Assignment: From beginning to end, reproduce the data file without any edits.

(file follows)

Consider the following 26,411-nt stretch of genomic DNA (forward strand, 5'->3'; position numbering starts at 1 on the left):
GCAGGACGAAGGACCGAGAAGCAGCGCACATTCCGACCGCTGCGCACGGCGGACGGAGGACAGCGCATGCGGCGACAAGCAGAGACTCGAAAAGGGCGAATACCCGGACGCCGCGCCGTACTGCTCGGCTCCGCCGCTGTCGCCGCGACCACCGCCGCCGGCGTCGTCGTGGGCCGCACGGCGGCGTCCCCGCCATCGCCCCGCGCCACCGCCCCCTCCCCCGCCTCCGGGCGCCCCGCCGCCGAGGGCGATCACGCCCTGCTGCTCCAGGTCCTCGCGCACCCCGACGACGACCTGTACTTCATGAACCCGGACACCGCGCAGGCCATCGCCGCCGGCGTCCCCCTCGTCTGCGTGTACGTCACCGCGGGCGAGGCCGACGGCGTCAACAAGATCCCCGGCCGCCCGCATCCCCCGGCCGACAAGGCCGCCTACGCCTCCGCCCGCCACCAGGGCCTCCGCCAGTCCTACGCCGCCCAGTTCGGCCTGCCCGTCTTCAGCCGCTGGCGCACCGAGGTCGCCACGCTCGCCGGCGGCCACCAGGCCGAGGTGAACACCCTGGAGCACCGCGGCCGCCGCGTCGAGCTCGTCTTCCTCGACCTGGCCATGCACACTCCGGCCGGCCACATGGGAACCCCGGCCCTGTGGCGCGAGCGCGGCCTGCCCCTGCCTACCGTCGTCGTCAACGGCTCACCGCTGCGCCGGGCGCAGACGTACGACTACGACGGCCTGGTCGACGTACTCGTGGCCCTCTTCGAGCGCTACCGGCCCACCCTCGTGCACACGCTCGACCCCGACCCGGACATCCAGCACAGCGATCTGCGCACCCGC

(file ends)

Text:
Consider the following 26,411-nt stretch of genomic DNA (forward strand, 5'->3'; position numbering starts at 1 on the left):
GCAGGACGAAGGACCGAGAAGCAGCGCACATTCCGACCGCTGCGCACGGCGGACGGAGGACAGCGCATGCGGCGACAAGCAGAGACTCGAAAAGGGCGAATACCCGGACGCCGCGCCGTACTGCTCGGCTCCGCCGCTGTCGCCGCGACCACCGCCGCCGGCGTCGTCGTGGGCCGCACGGCGGCGTCCCCGCCATCGCCCCGCGCCACCGCCCCCTCCCCCGCCTCCGGGCGCCCCGCCGCCGAGGGCGATCACGCCCTGCTGCTCCAGGTCCTCGCGCACCCCGACGACGACCTGTACTTCATGAACCCGGACACCGCGCAGGCCATCGCCGCCGGCGTCCCCCTCGTCTGCGTGTACGTCACCGCGGGCGAGGCCGACGGCGTCAACAAGATCCCCGGCCGCCCGCATCCCCCGGCCGACAAGGCCGCCTACGCCTCCGCCCGCCACCAGGGCCTCCGCCAGTCCTACGCCGCCCAGTTCGGCCTGCCCGTCTTCAGCCGCTGGCGCACCGAGGTCGCCACGCTCGCCGGCGGCCACCAGGCCGAGGTGAACACCCTGGAGCACCGCGGCCGCCGCGTCGAGCTCGTCTTCCTCGACCTGGCCATGCACACTCCGGCCGGCCACATGGGAACCCCGGCCCTGTGGCGCGAGCGCGGCCTGCCCCTGCCTACCGTCGTCGTCAACGGCTCACCGCTGCGCCGGGCGCAGACGTACGACTACGACGGCCTGGTCGACGTACTCGTGGCCCTCTTCGAGCGCTACCGGCCCACCCTCGTGCACACGCTCGACCCCGACCCGGACATCCAGCACAGCGATCTGCGCACCCGC